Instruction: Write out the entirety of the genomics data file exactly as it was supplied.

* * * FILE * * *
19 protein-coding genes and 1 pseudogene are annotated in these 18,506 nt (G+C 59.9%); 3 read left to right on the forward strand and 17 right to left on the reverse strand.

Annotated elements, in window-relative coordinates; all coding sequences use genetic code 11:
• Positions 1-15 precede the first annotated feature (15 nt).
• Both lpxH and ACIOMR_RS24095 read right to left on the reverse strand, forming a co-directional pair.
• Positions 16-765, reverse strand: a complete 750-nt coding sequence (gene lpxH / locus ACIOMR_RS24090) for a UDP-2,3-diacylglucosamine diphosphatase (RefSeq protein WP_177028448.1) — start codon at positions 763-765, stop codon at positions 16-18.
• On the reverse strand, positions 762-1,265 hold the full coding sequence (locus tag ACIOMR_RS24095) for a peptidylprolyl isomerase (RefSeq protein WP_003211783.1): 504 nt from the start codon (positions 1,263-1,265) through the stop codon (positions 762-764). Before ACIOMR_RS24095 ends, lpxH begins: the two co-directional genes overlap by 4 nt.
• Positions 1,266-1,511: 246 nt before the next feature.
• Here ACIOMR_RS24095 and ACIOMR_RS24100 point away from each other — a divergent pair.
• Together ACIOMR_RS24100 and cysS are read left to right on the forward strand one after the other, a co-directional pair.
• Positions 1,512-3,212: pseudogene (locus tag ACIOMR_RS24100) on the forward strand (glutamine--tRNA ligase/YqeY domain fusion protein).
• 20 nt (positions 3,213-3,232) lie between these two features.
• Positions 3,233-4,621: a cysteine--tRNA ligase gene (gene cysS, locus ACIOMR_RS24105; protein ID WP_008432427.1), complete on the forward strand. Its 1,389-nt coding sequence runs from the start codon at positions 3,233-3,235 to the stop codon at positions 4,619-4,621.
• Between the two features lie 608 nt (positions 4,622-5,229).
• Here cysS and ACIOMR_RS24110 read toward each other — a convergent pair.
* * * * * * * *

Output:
19 protein-coding genes and 1 pseudogene are annotated in these 18,506 nt (G+C 59.9%); 3 read left to right on the forward strand and 17 right to left on the reverse strand.

Annotated elements, in window-relative coordinates; all coding sequences use genetic code 11:
• Positions 1-15 precede the first annotated feature (15 nt).
• Both lpxH and ACIOMR_RS24095 read right to left on the reverse strand, forming a co-directional pair.
• Positions 16-765, reverse strand: a complete 750-nt coding sequence (gene lpxH / locus ACIOMR_RS24090) for a UDP-2,3-diacylglucosamine diphosphatase (RefSeq protein WP_177028448.1) — start codon at positions 763-765, stop codon at positions 16-18.
• On the reverse strand, positions 762-1,265 hold the full coding sequence (locus tag ACIOMR_RS24095) for a peptidylprolyl isomerase (RefSeq protein WP_003211783.1): 504 nt from the start codon (positions 1,263-1,265) through the stop codon (positions 762-764). Before ACIOMR_RS24095 ends, lpxH begins: the two co-directional genes overlap by 4 nt.
• Positions 1,266-1,511: 246 nt before the next feature.
• Here ACIOMR_RS24095 and ACIOMR_RS24100 point away from each other — a divergent pair.
• Together ACIOMR_RS24100 and cysS are read left to right on the forward strand one after the other, a co-directional pair.
• Positions 1,512-3,212: pseudogene (locus tag ACIOMR_RS24100) on the forward strand (glutamine--tRNA ligase/YqeY domain fusion protein).
• 20 nt (positions 3,213-3,232) lie between these two features.
• Positions 3,233-4,621: a cysteine--tRNA ligase gene (gene cysS, locus ACIOMR_RS24105; protein ID WP_008432427.1), complete on the forward strand. Its 1,389-nt coding sequence runs from the start codon at positions 3,233-3,235 to the stop codon at positions 4,619-4,621.
• Between the two features lie 608 nt (positions 4,622-5,229).
• Here cysS and ACIOMR_RS24110 read toward each other — a convergent pair.